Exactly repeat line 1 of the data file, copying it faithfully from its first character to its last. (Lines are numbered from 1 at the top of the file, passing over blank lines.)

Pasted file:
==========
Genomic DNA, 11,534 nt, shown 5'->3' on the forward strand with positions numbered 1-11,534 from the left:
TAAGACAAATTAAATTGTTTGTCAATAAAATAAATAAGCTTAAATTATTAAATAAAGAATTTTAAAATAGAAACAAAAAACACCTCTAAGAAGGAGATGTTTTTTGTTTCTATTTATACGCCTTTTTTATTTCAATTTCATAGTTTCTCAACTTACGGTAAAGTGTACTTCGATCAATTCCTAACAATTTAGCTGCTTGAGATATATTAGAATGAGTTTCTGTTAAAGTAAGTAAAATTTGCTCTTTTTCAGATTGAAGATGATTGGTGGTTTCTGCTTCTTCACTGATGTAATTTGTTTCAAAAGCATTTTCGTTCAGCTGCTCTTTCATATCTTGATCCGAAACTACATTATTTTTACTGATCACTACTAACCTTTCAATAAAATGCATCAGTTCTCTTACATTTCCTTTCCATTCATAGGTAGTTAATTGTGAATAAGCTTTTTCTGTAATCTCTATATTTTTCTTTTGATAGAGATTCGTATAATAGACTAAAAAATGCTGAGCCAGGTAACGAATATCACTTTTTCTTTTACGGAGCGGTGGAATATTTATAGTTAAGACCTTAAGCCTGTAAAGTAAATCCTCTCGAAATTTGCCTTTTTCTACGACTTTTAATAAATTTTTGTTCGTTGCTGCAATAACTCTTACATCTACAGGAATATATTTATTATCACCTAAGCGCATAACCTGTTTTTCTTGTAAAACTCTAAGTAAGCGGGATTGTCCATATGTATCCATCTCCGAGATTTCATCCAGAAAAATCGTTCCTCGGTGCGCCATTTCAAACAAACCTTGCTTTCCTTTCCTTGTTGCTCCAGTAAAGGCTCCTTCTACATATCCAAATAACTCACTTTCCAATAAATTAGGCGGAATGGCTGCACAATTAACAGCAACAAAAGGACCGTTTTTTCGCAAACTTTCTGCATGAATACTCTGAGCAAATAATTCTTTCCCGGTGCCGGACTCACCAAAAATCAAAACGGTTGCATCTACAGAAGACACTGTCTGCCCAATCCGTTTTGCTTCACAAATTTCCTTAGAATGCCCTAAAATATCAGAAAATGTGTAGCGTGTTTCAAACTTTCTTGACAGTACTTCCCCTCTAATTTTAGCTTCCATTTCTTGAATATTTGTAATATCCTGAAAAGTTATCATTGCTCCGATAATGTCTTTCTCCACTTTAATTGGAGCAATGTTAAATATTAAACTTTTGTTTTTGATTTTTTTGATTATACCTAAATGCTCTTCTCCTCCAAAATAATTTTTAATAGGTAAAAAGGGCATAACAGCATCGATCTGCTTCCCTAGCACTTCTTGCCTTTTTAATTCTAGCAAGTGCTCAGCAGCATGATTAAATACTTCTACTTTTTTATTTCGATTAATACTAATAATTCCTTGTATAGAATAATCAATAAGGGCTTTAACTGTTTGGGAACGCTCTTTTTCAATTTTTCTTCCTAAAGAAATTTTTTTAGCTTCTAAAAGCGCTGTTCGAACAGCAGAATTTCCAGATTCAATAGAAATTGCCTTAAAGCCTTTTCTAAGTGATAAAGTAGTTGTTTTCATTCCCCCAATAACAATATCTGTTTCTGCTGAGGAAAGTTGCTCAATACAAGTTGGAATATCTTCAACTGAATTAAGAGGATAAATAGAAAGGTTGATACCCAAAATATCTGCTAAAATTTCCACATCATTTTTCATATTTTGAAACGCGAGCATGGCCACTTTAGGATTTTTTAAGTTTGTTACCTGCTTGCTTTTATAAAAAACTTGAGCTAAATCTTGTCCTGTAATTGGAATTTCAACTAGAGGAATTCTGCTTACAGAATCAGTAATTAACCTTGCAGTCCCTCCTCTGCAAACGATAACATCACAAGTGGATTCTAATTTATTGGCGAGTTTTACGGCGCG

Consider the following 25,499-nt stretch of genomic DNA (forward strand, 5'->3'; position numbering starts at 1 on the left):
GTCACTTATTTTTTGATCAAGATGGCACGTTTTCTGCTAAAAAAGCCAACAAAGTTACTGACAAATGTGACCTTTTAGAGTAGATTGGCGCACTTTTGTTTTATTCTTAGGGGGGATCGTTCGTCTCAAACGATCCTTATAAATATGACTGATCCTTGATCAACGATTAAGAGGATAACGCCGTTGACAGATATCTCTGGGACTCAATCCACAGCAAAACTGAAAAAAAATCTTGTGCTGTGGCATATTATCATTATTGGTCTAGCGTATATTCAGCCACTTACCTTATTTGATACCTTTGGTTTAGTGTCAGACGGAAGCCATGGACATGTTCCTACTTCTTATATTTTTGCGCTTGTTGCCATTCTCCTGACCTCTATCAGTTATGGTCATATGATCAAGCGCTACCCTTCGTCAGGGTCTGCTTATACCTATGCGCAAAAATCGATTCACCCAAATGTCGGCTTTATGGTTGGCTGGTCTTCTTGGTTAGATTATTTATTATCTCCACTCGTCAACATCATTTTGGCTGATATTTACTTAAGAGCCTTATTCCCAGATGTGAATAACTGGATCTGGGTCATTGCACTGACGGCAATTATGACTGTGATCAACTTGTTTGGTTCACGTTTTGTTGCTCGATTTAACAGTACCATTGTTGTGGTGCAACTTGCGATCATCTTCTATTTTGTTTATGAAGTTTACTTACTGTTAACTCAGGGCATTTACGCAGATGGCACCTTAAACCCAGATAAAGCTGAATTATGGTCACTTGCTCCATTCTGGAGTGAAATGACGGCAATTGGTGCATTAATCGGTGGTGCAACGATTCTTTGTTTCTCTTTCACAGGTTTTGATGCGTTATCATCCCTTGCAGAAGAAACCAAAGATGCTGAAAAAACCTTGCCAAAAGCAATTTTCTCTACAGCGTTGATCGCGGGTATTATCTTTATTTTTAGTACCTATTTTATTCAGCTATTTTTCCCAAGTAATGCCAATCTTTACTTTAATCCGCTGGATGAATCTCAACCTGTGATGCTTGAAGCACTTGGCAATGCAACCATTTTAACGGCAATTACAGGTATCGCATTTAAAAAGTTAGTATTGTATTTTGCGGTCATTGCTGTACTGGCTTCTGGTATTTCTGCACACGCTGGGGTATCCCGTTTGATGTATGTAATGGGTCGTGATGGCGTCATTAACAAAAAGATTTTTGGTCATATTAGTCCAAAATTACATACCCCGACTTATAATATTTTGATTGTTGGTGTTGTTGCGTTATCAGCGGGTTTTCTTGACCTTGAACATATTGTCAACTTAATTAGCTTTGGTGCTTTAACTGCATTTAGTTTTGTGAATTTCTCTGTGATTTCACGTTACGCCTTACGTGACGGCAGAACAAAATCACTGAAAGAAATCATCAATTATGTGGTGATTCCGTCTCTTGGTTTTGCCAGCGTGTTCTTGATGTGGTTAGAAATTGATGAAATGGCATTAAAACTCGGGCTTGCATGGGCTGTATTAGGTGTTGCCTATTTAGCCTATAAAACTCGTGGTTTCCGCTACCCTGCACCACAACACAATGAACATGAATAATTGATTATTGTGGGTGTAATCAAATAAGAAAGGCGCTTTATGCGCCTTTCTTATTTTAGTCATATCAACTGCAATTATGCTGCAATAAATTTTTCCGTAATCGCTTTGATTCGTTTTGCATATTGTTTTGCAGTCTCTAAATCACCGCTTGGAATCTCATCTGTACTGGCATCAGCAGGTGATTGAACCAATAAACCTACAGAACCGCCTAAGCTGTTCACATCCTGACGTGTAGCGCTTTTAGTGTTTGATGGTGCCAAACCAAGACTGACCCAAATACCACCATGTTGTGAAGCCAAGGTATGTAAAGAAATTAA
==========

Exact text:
Genomic DNA, 11,534 nt, shown 5'->3' on the forward strand with positions numbered 1-11,534 from the left: